We Need New Names is the 2013 debut novel of expatriate Zimbabwean writer NoViolet Bulawayo. The first chapter of the book, "Hitting Budapest", initially presented as a story in the Boston Review, won the 2011 Caine Prize for African Writing, with the chair of judges Hisham Matar saying that the gang of "poor and violated" children portrayed in it were reminiscent of A Clockwork Orange.
A coming-of-age story, We Need New Names tells of the life of a young girl named Darling, first as a 10-year-old in Zimbabwe, navigating a world of chaos and degradation with her friends, and later as a teenager in the Midwest United States, where a better future seems about to unfold when she goes to join an aunt working there.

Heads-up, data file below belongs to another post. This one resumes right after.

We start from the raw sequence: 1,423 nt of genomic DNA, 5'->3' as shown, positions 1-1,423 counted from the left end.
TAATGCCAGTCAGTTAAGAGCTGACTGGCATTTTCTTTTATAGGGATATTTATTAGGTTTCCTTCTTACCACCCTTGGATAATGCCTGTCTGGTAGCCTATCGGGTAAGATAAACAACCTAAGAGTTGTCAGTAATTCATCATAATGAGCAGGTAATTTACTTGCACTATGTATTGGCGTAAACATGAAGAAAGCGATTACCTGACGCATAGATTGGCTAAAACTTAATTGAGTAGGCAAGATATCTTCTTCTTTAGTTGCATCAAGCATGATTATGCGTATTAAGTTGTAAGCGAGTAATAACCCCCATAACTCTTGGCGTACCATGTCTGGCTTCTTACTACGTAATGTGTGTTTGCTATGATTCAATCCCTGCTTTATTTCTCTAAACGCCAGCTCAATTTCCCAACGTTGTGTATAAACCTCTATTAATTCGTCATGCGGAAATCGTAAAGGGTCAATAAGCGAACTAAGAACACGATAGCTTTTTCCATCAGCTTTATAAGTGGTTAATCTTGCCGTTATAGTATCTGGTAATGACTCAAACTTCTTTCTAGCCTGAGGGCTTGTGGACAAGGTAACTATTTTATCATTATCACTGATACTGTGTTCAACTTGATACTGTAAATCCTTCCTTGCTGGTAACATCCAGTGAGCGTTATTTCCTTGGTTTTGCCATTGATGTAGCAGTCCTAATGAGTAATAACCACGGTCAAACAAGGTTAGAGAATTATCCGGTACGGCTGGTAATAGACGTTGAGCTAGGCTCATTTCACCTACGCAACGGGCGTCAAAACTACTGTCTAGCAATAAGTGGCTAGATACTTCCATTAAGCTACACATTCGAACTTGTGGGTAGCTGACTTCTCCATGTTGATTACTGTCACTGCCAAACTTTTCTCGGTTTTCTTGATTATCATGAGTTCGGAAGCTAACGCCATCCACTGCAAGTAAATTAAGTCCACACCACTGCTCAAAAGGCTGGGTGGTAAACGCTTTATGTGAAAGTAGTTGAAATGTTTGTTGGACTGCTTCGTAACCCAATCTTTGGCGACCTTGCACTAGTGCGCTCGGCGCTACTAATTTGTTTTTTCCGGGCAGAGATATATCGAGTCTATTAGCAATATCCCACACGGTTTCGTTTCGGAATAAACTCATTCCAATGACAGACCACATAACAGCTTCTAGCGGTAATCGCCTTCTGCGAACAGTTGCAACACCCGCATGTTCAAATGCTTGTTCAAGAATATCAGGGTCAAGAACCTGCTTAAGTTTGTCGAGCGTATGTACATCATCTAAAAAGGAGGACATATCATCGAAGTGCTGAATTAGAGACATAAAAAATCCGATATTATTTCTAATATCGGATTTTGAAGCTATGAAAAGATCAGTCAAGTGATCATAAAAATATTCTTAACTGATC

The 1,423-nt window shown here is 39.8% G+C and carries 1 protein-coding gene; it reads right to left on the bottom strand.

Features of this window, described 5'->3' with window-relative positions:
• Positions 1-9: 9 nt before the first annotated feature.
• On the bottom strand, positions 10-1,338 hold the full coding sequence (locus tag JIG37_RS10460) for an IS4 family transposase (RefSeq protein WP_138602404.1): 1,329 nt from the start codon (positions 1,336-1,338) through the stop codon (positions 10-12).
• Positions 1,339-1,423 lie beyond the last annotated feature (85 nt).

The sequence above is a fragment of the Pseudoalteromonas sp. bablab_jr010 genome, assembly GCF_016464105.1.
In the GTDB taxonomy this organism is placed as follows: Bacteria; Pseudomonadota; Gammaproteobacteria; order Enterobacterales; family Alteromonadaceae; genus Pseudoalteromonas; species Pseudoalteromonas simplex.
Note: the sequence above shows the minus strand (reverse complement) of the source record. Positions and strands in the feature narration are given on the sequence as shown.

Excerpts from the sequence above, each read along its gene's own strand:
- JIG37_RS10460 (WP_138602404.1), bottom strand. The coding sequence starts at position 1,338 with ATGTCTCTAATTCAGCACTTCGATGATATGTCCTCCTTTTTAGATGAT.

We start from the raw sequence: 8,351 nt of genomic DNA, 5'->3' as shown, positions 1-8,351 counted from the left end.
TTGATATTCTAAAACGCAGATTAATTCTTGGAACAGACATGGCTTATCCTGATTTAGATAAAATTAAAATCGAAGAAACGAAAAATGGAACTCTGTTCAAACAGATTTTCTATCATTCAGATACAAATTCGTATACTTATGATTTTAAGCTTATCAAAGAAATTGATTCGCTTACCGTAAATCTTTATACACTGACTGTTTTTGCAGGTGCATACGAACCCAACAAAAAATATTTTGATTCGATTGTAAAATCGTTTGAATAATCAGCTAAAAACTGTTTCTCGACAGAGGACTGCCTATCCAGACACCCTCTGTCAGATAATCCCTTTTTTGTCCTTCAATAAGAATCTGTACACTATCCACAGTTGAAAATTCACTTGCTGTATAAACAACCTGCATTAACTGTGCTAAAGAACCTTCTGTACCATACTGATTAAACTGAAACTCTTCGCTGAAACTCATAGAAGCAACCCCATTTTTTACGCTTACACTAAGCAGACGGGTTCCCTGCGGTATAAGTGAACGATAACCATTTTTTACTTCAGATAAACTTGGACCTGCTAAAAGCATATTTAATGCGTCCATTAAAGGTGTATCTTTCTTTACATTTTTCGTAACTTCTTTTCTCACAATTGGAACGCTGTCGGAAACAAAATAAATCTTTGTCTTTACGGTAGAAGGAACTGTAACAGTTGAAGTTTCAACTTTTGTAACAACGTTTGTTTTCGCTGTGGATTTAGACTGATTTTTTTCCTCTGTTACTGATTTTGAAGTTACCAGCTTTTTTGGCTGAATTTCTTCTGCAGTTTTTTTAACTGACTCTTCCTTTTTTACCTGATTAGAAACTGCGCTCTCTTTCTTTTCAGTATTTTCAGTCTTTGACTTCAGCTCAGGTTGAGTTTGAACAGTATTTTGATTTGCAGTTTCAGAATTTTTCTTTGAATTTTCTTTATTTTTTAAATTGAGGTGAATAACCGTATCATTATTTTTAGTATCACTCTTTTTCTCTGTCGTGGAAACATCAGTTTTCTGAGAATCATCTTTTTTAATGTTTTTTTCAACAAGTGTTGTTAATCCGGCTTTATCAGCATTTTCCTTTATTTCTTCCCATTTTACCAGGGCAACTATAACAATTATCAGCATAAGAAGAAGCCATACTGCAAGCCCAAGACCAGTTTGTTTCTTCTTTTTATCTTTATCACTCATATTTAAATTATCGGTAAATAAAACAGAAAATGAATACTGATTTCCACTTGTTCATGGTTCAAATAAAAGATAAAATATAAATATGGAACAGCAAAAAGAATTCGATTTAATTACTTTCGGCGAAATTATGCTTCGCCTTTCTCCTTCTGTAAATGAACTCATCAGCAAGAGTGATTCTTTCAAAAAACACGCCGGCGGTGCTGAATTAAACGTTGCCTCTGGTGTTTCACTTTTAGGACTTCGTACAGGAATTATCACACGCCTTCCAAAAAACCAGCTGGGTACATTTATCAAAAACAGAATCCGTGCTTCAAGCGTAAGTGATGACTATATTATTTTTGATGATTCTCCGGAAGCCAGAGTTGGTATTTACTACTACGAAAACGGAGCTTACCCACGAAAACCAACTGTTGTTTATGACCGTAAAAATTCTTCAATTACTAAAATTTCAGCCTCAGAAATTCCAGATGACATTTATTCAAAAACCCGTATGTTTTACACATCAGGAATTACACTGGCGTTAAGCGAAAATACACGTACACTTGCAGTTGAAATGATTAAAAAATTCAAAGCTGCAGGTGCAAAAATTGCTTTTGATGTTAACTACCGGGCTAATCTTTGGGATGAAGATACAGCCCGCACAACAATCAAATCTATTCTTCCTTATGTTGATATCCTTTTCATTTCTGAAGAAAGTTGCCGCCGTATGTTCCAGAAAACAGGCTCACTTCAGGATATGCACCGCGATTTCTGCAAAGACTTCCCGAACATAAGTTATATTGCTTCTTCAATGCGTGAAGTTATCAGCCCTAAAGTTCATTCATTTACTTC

We Need New Names was shortlisted for the Man Booker Prize (2013), the Guardian First Book Award shortlist (2013), and a Barnes & Noble Discover Award finalist (2013). It was the winner of the inaugural Etisalat Prize for Literature (2013), and won the prestigious Hemingway Foundation/PEN Award for debut work of fiction. It won the Los Angeles Times Book Prize Art Seidenbaum Award for First Fiction (2013).